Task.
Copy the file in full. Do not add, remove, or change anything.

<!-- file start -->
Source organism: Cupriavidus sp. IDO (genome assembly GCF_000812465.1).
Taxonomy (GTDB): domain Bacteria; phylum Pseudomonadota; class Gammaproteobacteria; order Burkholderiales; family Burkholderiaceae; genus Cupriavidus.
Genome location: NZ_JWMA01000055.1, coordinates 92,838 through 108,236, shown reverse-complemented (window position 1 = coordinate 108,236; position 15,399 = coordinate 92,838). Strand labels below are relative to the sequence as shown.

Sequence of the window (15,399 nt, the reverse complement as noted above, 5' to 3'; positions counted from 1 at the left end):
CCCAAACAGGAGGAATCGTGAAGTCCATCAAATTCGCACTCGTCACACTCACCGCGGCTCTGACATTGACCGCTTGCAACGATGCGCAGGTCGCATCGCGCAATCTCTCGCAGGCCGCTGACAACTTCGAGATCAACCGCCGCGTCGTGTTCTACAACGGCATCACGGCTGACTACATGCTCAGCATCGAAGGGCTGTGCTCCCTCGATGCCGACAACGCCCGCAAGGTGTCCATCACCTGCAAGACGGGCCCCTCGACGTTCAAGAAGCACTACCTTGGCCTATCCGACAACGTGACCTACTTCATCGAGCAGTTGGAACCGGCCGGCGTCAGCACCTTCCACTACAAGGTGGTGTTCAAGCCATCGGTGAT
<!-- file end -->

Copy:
Source organism: Cupriavidus sp. IDO (genome assembly GCF_000812465.1).
Taxonomy (GTDB): domain Bacteria; phylum Pseudomonadota; class Gammaproteobacteria; order Burkholderiales; family Burkholderiaceae; genus Cupriavidus.
Genome location: NZ_JWMA01000055.1, coordinates 92,838 through 108,236, shown reverse-complemented (window position 1 = coordinate 108,236; position 15,399 = coordinate 92,838). Strand labels below are relative to the sequence as shown.

Sequence of the window (15,399 nt, the reverse complement as noted above, 5' to 3'; positions counted from 1 at the left end):
CCCAAACAGGAGGAATCGTGAAGTCCATCAAATTCGCACTCGTCACACTCACCGCGGCTCTGACATTGACCGCTTGCAACGATGCGCAGGTCGCATCGCGCAATCTCTCGCAGGCCGCTGACAACTTCGAGATCAACCGCCGCGTCGTGTTCTACAACGGCATCACGGCTGACTACATGCTCAGCATCGAAGGGCTGTGCTCCCTCGATGCCGACAACGCCCGCAAGGTGTCCATCACCTGCAAGACGGGCCCCTCGACGTTCAAGAAGCACTACCTTGGCCTATCCGACAACGTGACCTACTTCATCGAGCAGTTGGAACCGGCCGGCGTCAGCACCTTCCACTACAAGGTGGTGTTCAAGCCATCGGTGAT